When life hands me lemons, I like to think I am the type of person who makes lemonade.
Not anymore. I can't afford the water.
Shortly after word leaked out that we had lost bragging rights to the state's best tasting water to our neighbors in Minden, the Gardnerville Town Water Co. - in an impressive case of bad timing - sent customers their first bills under the new metering system.
According to water company poo-bahs, the average residential bill now is $60 to $70 per month as opposed to $43 we previously paid under the flat rate.
I always thought we were above average in my little Spruce Street neighborhood, but this is ridiculous.
My water bill skyrocketed from $43 for two months to $126.50. Am I three times cleaner? Three times happier? I don't think so.
According to the water company's calculations, my previous meter reading was 151,000 and my present reading is 233,000. That is an embarrassing 82,000 "units" I consumed in two months. I'm going out on a limb here, but I am guessing that a unit equals a gallon.
Let's see, that's 82,000 gallons divided by 60 or around 1,350 gallons a day. There must be a mistake. I don't think Aristotle Onassis used 82,000 gallons to keep his shipping fleet afloat.
(If anyone at the water company would like to check, I am Account No. 128, that's 1-2-8. Maybe somebody transposed the numbers?)
I got off easy, according to the talk on the street. I am hearing reports of $300 to $400 water bills. I've yet to meet a person who was billed less than $90. That includes a 91-year-old widow whose bill reportedly was $98.
I learned my lesson, though. No more gratuitous, partial loads of laundry.
The grass is now the color of lima beans with an advanced case of freezer burn and the lawn crackles when I walk on it.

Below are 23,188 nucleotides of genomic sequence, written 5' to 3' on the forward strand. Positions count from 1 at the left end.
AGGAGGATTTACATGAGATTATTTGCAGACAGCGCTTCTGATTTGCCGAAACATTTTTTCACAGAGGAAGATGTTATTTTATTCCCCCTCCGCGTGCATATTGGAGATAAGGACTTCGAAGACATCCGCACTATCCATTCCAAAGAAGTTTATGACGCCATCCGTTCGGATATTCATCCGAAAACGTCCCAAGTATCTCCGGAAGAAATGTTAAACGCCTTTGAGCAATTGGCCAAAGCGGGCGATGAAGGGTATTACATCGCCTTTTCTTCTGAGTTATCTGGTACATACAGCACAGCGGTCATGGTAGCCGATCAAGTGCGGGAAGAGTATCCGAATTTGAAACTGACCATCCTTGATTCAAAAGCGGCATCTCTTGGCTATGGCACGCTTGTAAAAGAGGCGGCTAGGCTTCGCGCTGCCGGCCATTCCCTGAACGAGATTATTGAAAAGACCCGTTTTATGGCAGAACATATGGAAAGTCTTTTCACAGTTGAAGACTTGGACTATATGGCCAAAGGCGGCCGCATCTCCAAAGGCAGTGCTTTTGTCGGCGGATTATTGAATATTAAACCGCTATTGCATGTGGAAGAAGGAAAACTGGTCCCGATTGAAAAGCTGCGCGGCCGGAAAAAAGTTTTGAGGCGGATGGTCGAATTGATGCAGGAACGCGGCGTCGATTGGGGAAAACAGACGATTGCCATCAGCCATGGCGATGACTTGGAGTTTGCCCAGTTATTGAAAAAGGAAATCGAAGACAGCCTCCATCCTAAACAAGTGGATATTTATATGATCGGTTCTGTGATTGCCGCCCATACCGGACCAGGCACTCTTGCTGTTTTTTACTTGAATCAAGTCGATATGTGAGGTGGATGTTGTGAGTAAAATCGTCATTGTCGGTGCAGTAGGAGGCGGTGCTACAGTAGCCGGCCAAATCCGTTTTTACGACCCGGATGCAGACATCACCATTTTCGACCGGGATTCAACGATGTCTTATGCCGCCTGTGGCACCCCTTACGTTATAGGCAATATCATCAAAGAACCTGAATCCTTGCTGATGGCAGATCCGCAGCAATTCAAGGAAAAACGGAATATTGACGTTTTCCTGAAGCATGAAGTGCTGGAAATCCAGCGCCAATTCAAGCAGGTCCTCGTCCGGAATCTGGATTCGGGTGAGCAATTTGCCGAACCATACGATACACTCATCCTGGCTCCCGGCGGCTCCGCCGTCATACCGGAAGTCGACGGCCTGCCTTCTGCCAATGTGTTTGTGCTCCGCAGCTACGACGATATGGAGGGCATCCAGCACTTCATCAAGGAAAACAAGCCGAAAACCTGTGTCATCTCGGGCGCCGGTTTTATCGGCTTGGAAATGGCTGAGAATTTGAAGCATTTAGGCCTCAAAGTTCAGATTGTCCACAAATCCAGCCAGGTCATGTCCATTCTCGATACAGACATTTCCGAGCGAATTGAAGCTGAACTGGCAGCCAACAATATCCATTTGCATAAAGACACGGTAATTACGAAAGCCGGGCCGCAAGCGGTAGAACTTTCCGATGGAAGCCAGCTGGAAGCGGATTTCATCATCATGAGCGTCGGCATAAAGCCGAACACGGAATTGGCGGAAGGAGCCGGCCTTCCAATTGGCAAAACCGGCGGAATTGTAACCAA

Overnight, my neighborhood has changed. The summer shrieks of children dashing through the sprinkler on a hot July evening have been replaced by profanities as their parents calculated their water units.
Neighbors who once traded recipes and friendly gossip now watch each other like hawks. As soon as somebody backs down their driveway, strangers pull in and wash their cars.
We're starting to hang dirty laundry on each others' clotheslines in the hopes they'll get mixed in with their wash next time and save someone a laundry load.
I myself have fallen victim. Now that I work nights, I am an easy target. The first few times I picked up wet towels on the bathroom floor that weren't mine, I didn't think a thing of it. Strangers' socks in my dryer? No big deal. But after I noticed the grass in my back yard was flattened in the perfect outline of a Slip-N-Slide, I got suspicious.
On further investigation, I found lemon slices soaked in sun tea and Sweet -n- Low clogging up my disposal. Plastic cups in my back yard ... little paper umbrellas.
I suspect my neighbors and their thrifty and thirsty friends were in my house making chichi blender drinks with my ice and my blender while I am working hard to make money to pay my water bill.
To bring an end to the animosity and suspicion on Spruce Street, I have come up with a suggestion of peaceful resistance that Mohandas Gandhi would endorse. The next town water company meeting is Aug. 14 at 6 p.m. at the Gardnerville Volunteer Fire Department. I already checked and the water rates are not on the agenda, but we're invited to "speak our piece" during public comment. Let's make a pact - nobody showers or bathes for the next two weeks. If we can't get some relief, we can make a "stink" of another kind, save money and conserve water at the same time.
And if that doesn't work, I have another plan. Just a few hose lengths away from my house is the Church of Jesus Christ of the Latter-day saints. It's across the town boundary in Minden - where the grass is always greener, the water tastes better and the residential rate is a flat $23.80 per month.
There, I understand, people believe 'tis better to give than to receive.
Sheila Gardner is night desk editor at the Nevada Appeal